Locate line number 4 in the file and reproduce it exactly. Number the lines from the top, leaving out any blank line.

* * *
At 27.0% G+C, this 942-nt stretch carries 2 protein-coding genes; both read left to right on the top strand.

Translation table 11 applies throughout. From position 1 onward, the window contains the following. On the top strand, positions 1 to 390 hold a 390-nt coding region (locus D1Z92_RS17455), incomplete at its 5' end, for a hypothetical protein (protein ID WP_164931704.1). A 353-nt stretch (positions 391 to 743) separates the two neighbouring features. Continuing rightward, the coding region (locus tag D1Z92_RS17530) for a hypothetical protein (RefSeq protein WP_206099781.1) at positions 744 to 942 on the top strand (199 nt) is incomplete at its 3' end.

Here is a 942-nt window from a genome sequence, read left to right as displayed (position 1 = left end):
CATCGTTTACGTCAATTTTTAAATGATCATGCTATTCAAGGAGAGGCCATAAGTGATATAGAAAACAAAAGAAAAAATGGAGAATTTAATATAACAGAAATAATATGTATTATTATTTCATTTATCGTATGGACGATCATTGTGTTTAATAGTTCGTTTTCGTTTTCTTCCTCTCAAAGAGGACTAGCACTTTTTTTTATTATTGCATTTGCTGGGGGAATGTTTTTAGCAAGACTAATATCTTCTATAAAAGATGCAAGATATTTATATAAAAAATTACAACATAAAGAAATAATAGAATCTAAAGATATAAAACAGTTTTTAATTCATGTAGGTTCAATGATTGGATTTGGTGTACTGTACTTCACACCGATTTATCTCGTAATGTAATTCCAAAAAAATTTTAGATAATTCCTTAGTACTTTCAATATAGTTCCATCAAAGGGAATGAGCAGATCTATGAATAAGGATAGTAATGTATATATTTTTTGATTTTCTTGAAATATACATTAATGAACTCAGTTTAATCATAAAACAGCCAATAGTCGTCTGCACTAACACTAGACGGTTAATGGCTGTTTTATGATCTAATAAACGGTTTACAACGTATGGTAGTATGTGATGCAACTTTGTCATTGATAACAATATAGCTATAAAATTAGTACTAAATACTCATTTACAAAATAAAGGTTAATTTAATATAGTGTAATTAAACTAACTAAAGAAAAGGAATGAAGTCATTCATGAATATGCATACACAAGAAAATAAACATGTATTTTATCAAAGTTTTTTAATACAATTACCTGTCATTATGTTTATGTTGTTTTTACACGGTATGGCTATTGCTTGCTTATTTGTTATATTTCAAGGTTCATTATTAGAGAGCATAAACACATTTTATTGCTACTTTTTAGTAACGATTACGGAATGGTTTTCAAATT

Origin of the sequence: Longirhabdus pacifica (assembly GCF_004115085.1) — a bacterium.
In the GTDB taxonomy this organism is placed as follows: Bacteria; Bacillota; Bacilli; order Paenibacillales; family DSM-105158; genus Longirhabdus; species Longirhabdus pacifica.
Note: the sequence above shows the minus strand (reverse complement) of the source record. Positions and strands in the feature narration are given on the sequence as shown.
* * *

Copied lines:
CATCGTTTACGTCAATTTTTAAATGATCATGCTATTCAAGGAGAGGCCATAAGTGATATAGAAAACAAAAGAAAAAATGGAGAATTTAATATAACAGAAATAATATGTATTATTATTTCATTTATCGTATGGACGATCATTGTGTTTAATAGTTCGTTTTCGTTTTCTTCCTCTCAAAGAGGACTAGCACTTTTTTTTATTATTGCATTTGCTGGGGGAATGTTTTTAGCAAGACTAATATCTTCTATAAAAGATGCAAGATATTTATATAAAAAATTACAACATAAAGAAATAATAGAATCTAAAGATATAAAACAGTTTTTAATTCATGTAGGTTCAATGATTGGATTTGGTGTACTGTACTTCACACCGATTTATCTCGTAATGTAATTCCAAAAAAATTTTAGATAATTCCTTAGTACTTTCAATATAGTTCCATCAAAGGGAATGAGCAGATCTATGAATAAGGATAGTAATGTATATATTTTTTGATTTTCTTGAAATATACATTAATGAACTCAGTTTAATCATAAAACAGCCAATAGTCGTCTGCACTAACACTAGACGGTTAATGGCTGTTTTATGATCTAATAAACGGTTTACAACGTATGGTAGTATGTGATGCAACTTTGTCATTGATAACAATATAGCTATAAAATTAGTACTAAATACTCATTTACAAAATAAAGGTTAATTTAATATAGTGTAATTAAACTAACTAAAGAAAAGGAATGAAGTCATTCATGAATATGCATACACAAGAAAATAAACATGTATTTTATCAAAGTTTTTTAATACAATTACCTGTCATTATGTTTATGTTGTTTTTACACGGTATGGCTATTGCTTGCTTATTTGTTATATTTCAAGGTTCATTATTAGAGAGCATAAACACATTTTATTGCTACTTTTTAGTAACGATTACGGAATGGTTTTCAAATT